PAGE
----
Addressing the Global Sleep Epidemic
Sleep is a precious commodity; one that lies central to the concept of a hotel. For those engaged in hospitality design, the pandemic has placed a special importance on the sleep experience, though it would be disingenuous to say that need hadn’t been in high-demand prior. According to a 2019 sleep survey conducted by Philips, 8 in 10 adults worldwide want to improve the quality of their sleep, driving the growth of the ever expanding ‘sleep economy.’
The past few years have raised awareness of the issue, leading to many prominent hotels redesigning their accommodations to facilitate a better night’s rest. The Park Hyatt New York, for instance, announced they will be launching five new ‘Sleep Suites,’ replete with the smart beds and comfort-focused amenities. Rosewood Hotels & Resorts, meanwhile, have chosen to incorporate a variety of sleep enhancing experiences that pull from regional customs, cultures and products.
“According to a 2019 survey conducted by J.D. Power, sleep is an important factor in ensuring the return of North American hotel guests,” says Peter Scialla, President and COO of Delos, which designed a series of ‘Stay Well’ suites Melià Hotels & Resorts. “78% of hotel guests who experienced a ‘better than expected’ quality of sleep stated that they would ‘definitely’ return to that property and 71% stated they would ‘definitely’ return to that brand. Unfortunately, the survey also found that only 29% of hotel guests experienced a ‘better than expected’ night’s sleep. “
In the United States alone, it is estimated that 35.2% of all adults are not getting enough sleep, and with a large percentage of the population preparing to travel once more following easing pandemic restrictions, the pressure to provide a better sleep experience is one that everyone involved in the industry should be cognizant of.
5 Tips to Create a Better Sleep Experience for Hotel Guests
For hospitality professionals seeking to craft the perfect sleep sanctuary for guests, Scialla offers five high-impact recommendations utilizing both innovative technologies and clever design options for hotel accommodations.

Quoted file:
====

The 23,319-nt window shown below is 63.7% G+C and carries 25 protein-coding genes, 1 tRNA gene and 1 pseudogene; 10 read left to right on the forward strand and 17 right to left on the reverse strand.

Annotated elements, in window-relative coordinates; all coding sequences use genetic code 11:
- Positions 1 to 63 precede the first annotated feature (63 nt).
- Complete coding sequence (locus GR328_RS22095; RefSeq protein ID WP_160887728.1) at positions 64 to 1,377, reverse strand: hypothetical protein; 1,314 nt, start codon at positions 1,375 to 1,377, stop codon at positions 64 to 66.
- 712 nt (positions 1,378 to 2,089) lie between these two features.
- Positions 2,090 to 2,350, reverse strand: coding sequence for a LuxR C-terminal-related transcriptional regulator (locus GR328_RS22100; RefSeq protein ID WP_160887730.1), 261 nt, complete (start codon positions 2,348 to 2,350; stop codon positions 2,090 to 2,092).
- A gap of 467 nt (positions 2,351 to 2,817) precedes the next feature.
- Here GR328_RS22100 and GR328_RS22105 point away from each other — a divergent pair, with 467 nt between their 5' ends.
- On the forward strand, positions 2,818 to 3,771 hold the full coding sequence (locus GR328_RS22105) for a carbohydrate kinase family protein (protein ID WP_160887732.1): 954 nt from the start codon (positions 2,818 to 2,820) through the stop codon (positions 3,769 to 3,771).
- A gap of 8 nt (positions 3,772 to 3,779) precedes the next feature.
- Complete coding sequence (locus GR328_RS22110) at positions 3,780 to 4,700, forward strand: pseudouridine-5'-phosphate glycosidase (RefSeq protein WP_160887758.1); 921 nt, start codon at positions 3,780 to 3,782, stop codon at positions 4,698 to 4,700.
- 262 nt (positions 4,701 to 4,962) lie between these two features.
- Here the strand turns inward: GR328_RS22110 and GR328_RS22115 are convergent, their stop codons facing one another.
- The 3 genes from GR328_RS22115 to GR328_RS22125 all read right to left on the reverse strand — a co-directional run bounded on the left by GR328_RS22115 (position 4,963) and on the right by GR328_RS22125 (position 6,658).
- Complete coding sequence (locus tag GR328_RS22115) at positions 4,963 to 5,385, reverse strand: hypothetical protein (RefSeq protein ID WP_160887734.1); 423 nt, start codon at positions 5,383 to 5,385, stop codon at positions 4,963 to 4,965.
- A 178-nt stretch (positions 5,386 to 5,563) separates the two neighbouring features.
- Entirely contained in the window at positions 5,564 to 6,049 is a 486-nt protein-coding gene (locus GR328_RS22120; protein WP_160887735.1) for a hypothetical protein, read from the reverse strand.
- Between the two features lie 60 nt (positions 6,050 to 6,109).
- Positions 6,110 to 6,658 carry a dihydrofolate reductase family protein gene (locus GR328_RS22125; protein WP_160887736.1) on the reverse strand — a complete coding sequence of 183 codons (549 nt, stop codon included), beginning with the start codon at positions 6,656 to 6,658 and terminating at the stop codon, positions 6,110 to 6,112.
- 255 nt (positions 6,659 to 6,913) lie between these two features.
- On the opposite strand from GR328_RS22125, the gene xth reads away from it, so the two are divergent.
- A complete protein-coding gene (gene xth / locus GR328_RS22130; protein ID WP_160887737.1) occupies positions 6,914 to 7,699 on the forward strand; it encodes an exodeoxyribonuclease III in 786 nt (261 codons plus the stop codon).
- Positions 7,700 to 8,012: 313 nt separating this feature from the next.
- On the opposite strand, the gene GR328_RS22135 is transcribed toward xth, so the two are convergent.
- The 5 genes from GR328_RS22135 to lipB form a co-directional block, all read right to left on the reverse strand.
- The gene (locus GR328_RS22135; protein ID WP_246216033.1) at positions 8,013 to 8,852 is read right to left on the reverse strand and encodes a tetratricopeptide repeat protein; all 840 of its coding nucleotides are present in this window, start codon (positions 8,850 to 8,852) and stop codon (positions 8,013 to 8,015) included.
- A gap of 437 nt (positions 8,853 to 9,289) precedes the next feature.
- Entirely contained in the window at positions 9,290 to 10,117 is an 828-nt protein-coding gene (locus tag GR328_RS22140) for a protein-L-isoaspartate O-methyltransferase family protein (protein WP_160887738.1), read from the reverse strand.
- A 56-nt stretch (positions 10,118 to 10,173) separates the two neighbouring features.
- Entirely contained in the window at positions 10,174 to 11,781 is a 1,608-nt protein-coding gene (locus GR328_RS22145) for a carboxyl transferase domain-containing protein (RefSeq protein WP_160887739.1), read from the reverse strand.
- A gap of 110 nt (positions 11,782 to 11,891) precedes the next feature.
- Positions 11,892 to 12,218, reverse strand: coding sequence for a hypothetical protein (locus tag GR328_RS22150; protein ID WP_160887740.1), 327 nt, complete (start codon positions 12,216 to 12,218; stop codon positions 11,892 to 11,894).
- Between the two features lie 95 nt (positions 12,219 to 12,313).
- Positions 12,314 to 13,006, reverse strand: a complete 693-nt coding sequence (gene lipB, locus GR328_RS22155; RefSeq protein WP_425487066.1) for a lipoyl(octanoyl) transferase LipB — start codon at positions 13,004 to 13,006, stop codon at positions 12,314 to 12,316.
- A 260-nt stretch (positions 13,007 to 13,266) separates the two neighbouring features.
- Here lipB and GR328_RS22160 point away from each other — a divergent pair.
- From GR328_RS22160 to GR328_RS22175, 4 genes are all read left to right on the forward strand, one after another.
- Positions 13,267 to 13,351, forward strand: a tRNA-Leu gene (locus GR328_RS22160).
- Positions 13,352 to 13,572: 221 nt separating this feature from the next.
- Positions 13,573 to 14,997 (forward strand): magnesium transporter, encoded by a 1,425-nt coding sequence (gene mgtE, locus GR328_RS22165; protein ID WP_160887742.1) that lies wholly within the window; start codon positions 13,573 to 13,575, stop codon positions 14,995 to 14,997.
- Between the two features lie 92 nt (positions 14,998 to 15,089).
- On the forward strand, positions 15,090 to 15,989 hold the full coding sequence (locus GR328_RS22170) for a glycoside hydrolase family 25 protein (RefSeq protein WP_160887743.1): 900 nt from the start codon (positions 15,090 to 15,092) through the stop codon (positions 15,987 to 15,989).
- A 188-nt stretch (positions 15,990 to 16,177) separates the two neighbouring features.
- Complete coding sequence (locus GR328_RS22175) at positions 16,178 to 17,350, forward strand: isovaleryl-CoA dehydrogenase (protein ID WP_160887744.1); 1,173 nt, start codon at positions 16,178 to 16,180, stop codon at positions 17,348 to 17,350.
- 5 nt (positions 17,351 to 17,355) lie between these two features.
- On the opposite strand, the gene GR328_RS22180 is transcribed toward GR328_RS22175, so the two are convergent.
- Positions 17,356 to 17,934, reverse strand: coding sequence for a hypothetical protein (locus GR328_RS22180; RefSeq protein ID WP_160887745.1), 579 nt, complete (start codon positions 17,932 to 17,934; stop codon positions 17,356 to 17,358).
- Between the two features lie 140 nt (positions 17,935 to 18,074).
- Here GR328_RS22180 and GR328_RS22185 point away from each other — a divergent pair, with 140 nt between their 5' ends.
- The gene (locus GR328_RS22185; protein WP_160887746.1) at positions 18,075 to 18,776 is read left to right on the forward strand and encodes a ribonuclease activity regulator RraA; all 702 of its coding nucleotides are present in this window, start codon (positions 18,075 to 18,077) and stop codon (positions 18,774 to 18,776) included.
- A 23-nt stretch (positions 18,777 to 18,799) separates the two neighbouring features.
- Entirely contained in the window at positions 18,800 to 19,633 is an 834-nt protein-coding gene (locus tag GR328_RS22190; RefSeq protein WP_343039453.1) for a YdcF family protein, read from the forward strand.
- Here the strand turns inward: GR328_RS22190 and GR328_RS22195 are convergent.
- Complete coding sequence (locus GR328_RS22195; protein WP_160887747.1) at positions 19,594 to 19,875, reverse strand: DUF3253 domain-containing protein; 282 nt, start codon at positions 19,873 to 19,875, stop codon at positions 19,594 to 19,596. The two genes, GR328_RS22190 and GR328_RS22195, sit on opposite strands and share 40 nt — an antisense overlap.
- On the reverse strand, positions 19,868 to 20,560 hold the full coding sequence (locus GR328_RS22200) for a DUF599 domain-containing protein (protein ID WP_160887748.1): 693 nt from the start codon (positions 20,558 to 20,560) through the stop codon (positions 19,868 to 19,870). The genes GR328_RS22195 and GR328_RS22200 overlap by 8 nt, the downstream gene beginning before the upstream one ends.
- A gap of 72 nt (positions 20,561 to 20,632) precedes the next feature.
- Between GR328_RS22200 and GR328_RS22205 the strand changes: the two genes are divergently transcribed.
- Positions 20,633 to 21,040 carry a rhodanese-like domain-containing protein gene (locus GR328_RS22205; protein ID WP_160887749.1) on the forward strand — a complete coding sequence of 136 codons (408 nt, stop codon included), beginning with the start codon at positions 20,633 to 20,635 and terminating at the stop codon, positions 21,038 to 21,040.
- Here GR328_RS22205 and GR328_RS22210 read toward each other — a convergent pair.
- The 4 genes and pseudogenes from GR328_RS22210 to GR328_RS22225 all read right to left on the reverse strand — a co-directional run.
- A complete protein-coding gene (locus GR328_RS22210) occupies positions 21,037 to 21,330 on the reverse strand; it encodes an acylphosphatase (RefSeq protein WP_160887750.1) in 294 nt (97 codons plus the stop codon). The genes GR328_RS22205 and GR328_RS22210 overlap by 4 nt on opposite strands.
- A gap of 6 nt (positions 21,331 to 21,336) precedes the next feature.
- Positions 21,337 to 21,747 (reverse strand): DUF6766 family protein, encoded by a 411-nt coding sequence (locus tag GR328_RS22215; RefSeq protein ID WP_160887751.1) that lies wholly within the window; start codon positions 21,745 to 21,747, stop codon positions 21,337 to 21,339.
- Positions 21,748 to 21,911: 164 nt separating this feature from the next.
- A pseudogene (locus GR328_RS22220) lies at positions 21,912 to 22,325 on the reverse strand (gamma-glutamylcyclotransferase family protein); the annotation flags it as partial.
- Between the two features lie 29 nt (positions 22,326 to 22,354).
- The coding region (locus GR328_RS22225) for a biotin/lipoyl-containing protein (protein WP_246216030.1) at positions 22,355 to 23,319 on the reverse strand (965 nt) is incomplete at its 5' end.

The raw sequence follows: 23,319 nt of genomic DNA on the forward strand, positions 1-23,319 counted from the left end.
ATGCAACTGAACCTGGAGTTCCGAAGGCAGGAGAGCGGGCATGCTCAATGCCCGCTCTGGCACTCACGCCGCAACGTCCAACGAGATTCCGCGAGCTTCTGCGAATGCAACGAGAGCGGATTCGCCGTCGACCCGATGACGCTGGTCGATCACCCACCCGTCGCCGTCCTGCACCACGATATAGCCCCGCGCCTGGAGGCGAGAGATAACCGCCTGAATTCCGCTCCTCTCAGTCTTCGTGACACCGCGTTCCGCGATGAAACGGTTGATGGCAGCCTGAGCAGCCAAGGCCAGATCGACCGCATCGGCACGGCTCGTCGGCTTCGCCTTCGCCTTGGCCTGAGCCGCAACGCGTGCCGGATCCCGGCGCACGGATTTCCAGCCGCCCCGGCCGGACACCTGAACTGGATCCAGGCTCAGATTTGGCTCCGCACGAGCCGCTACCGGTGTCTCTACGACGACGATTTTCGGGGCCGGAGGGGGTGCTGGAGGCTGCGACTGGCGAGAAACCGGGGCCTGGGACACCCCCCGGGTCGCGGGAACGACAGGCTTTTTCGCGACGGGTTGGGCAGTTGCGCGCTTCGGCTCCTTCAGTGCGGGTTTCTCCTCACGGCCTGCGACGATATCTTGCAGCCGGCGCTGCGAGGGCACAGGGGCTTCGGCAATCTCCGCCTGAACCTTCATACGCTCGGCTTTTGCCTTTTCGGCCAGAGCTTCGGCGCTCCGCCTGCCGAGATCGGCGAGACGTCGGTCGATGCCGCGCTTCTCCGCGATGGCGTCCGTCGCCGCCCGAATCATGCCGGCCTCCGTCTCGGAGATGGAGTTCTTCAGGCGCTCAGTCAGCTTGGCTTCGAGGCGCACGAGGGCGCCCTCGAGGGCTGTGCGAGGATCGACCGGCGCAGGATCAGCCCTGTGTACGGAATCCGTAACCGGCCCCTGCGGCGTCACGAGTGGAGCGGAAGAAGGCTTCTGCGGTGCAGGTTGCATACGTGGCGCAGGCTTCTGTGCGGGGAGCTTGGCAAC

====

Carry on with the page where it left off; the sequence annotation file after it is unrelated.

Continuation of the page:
“Sleep is impacted by multiple environmental factors such as the amount of light in the room before bedtime, during sleep and upon waking; temperature; air quality; and the level of comfort of the mattress and bedding,” describes Scialla. “To elevate the Stay Well guest’s sleep experience, we took a holistic approach and developed our program to include components across all of these factors.”
1. Install Blackout Shades
An easy-to-install solution, blackout shades (or blackout curtains) help minimize exposure to light at night, which can subtly impact sleep patterns, even in low profusion. This can be exceptionally helpful for hotels that operate within urban settings, where light pollution is at its most extreme.
2. Equip Guest Rooms with Soft Night Lighting
The need to navigate a hotel room at night is inevitable, so lighting options for these scenarios should acknowledge that. Scialla suggests using LED fixtures with an output of about 100 lumens or less combined with a Correlated Color Temperature (CCT) of 2,300 Kelvin (about the color temperature of a candlelight).
Adding automation or motion-activation to lighting controls can provide greater convenience than manual switches, as well, he adds. Otherwise, placing lighting controls located by the bathroom door or by the bed provide a more streamlined experience.
3. Improve Room Air Quality with Localized Units
Poor air quality can contribute to a variety of conditions that can impact sleep, such as sleep apnea. However, the presence of common pollutants like particulate matter, VOCs and CO2 can still contribute to a more restless night’s sleep.
Additionally, given the attention that indoor air quality has received throughout the pandemic, Scialla states that the simple presence of a purifier unit may also help sleep easier by setting their minds at ease, knowing they are less likely to be in the presence of potentially infectious pathogens.
4. Allow for a Cooler Room in the Evening
As night darkens, the air grows cooler. As bodies wind down for the evening, their internal temperatures cool as well. According to the National Sleep Foundation, a cooler environment, one that sits around 60-67 degrees Fahrenheit (15.6-19.4 Celsius), is far more conducive to sleep transitions than a warmer one.
Scialla notes, however, that it is important to consider the placement of the air conditioning unit in this regard. “Air velocity from air conditioners may disrupt sleep, thus air conditioner placement in relation to the bed should be considered when optimizing a room for thermal comfort.”
5. Minimize Noise Intrusions
“Noise is one of the top disturbances of sleep,” Scialla stresses. Hotel rooms, thus, should be designed so that both external and internal influences are mitigated. Considerations for elements like noise from the lobby, corridors, dining spaces, traffic and surrounding businesses should inform design choices.
Walls and windows should be equipped with adequate sound insulation, steel door frames should be used in the entryways and white noise machines should be installed in the guest rooms to help negate acoustical interferences.